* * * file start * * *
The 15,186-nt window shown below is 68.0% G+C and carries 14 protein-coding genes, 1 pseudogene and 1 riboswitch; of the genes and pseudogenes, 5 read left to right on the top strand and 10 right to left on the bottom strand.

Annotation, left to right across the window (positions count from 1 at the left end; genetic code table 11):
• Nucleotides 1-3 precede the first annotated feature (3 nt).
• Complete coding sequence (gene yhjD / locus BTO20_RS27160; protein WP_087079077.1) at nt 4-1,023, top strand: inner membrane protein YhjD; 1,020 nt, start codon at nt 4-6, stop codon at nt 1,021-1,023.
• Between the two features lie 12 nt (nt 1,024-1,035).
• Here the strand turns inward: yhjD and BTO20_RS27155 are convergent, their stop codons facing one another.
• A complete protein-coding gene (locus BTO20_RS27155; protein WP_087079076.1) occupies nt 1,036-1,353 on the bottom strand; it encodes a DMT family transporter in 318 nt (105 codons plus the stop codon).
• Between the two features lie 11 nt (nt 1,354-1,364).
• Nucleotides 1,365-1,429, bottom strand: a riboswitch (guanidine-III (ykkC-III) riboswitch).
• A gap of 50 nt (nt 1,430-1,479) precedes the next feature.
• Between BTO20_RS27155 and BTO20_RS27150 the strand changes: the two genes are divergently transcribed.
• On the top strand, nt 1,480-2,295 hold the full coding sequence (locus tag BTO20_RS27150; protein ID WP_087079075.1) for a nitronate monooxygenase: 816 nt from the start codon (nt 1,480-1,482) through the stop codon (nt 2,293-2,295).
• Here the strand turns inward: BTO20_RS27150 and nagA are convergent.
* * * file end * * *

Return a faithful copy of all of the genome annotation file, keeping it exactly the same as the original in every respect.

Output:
The 15,186-nt window shown below is 68.0% G+C and carries 14 protein-coding genes, 1 pseudogene and 1 riboswitch; of the genes and pseudogenes, 5 read left to right on the top strand and 10 right to left on the bottom strand.

Annotation, left to right across the window (positions count from 1 at the left end; genetic code table 11):
• Nucleotides 1-3 precede the first annotated feature (3 nt).
• Complete coding sequence (gene yhjD / locus BTO20_RS27160; protein WP_087079077.1) at nt 4-1,023, top strand: inner membrane protein YhjD; 1,020 nt, start codon at nt 4-6, stop codon at nt 1,021-1,023.
• Between the two features lie 12 nt (nt 1,024-1,035).
• Here the strand turns inward: yhjD and BTO20_RS27155 are convergent, their stop codons facing one another.
• A complete protein-coding gene (locus BTO20_RS27155; protein WP_087079076.1) occupies nt 1,036-1,353 on the bottom strand; it encodes a DMT family transporter in 318 nt (105 codons plus the stop codon).
• Between the two features lie 11 nt (nt 1,354-1,364).
• Nucleotides 1,365-1,429, bottom strand: a riboswitch (guanidine-III (ykkC-III) riboswitch).
• A gap of 50 nt (nt 1,430-1,479) precedes the next feature.
• Between BTO20_RS27155 and BTO20_RS27150 the strand changes: the two genes are divergently transcribed.
• On the top strand, nt 1,480-2,295 hold the full coding sequence (locus tag BTO20_RS27150; protein ID WP_087079075.1) for a nitronate monooxygenase: 816 nt from the start codon (nt 1,480-1,482) through the stop codon (nt 2,293-2,295).
• Here the strand turns inward: BTO20_RS27150 and nagA are convergent.